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Imperfections of MP3s exposed when played out loud on good PA?, "Funktion One system will eat 192kbps MP3 for breakfast"
rgtb
post Sep 26 2012, 14:29
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I regularly read a DJ blog called DJTechTools. It has an entry today entitled "A DJ's Guide to Audio Files and Bitrates."

They state "Many DJs don't notice a big difference in file type and bitrate until they're blasting the track on a high-end club system and find the track just isn't hitting hard enough." They also claim that "Funktion One systems [...] will eat 192kbps MP3s for breakfast." (Note: Funktion One makes expensive PA speakers which are considered top-notch by many DJs and promoters.)

These type of stories are quite common in the DJ world. Is there any reason to believe they are true? That is, is it conceivable that medium-bitrate lossy is transparent on a home system but not transparent when played on a PA at high volume? If so, why?
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pdq
post Sep 26 2012, 14:54
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It is possible for a faulty sound system to expose artifacts that are inaudible on properly working hardware. Codec testing and tuning is generally performed using good quality speakers or, preferably, headphones. Issues with non-flat frequency reponse or high levels of distortion negate that testing.

I'm not claiming that this explains or confirms the stories, just that it might be a possibility.
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dhromed
post Sep 26 2012, 15:07
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The article is a weird mix of bits of sound advice and complete misinformed or irrational nonsense.

Lossy audio compression should not be compared to jpeg compression like that.
The idea that listening to music in a club during a party will reveal artifacts better than a proper home environment is bunk, regardless of the hardware.
Dithering has nothing to do with resampling an image. (that is, not in the way it's put in the article)

On the other hand, there's the recommendation of a blind testing tool, and the correct statement that you can't magically upconvert an audio file. These are good things.

I'm not sure whether this article should be criticized for being so noisy and all over the place with its almost-technical explanations, or commended for being a step up from the usual 100% tech superstition.

This post has been edited by dhromed: Sep 26 2012, 15:08
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shadowking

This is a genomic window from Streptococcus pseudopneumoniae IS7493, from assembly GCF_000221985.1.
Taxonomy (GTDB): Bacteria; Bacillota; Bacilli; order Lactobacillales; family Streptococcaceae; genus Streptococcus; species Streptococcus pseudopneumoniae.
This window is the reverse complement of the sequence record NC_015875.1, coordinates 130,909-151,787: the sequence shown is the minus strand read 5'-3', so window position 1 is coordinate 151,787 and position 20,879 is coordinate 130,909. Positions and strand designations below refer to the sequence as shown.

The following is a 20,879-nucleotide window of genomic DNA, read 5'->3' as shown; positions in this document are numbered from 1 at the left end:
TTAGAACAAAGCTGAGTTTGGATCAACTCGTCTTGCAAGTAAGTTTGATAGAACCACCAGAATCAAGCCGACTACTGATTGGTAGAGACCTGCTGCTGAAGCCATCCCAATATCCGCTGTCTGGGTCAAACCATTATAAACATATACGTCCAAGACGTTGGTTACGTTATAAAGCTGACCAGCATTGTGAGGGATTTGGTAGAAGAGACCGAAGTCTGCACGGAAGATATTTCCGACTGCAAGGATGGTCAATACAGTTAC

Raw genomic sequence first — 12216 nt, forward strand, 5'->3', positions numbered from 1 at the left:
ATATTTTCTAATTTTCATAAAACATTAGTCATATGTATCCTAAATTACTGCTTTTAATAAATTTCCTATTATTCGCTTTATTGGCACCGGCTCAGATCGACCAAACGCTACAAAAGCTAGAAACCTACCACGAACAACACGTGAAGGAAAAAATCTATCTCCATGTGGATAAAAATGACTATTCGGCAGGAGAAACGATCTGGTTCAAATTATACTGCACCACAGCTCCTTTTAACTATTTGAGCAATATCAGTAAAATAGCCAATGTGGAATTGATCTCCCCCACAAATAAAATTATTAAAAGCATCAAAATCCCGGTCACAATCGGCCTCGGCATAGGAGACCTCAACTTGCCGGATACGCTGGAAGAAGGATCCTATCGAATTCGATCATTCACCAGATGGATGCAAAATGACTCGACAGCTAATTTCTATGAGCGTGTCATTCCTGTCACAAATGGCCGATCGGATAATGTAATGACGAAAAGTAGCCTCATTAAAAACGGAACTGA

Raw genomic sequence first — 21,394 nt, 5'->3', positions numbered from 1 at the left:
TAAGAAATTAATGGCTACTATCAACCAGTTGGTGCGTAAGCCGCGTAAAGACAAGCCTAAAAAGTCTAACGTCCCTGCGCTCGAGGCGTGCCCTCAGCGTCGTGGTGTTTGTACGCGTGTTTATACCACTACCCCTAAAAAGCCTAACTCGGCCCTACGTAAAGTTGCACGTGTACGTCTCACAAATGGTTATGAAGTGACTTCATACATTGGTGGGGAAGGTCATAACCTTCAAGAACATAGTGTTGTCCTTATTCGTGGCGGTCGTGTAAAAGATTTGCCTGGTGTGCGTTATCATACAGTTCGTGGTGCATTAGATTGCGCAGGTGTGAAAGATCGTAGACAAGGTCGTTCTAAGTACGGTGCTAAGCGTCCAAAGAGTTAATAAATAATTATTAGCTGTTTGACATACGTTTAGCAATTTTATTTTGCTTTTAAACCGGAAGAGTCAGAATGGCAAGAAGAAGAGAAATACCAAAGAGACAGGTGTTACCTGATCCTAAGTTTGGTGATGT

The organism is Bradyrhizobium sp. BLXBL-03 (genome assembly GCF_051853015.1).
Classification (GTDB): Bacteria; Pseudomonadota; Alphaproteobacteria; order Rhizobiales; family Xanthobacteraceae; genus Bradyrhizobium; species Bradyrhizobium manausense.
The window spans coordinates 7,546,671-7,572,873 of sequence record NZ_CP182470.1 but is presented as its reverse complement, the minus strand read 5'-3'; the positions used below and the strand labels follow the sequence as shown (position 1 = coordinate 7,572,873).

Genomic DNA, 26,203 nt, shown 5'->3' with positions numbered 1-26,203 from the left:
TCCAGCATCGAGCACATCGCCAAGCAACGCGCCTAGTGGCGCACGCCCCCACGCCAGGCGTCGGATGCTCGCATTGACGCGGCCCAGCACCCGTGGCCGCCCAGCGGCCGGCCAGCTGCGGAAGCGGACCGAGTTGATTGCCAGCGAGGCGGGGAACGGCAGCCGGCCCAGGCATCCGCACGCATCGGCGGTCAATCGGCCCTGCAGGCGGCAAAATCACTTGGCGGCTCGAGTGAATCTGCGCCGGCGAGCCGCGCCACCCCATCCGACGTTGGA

post Sep 26 2012, 15:38
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Home speakers positioned 5 ~ 6 ft apart , away from walls give more precision and detail. In such cases good speakers can be revealing a bit like headphones .. But most people esp in public will have them wide apart in weird configurations to form abnormal bass and exaggerated sound stage. They become much more 'imprecise' and would probably mask a lot of artifacts. The reverse may also be true but unproven as far as i know.

I think "will eat 192 k mp3" is total BS and 320k will feel archaic??, frequencies breathing ?? hes talking spectrograms. I mean this is total garbage cause those same people never did proper abx tests 10 yrs ago and are still clueless.

This post has been edited by shadowking: Sep 26 2012, 15:51


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zima
post Sep 26 2012, 15:50
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QUOTE (dhromed @ Sep 26 2012, 16:07) *
The idea that listening to music in a club during a party will reveal artifacts better than a proper home environment is bunk, regardless of the hardware.

Oh yeah, club parties... I can think of some indispensable elements of those, effects of which could potentially influence (not necessarily "improve" - just make it different) hearing:
http://www.hydrogenaudio.org/forums/index....hl=psychoactive
http://www.hydrogenaudio.org/forums/index....hl=psychoactive

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benski
post Sep 26 2012, 15:52
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"improper" room and speaker configurations can unmask artifacts that were assumed by the encoder to be masked. In theory, EQ can do the same thing. I think this is an interesting area for further testing. Blind testing of MP3 vs WAV with relatively extreme EQ settings would be easy for HydrogenAudio to set up. It would also give us an idea if "bad" listening environments might unmask artifacts from transform-based codecs.
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greynol
post Sep 26 2012, 15:53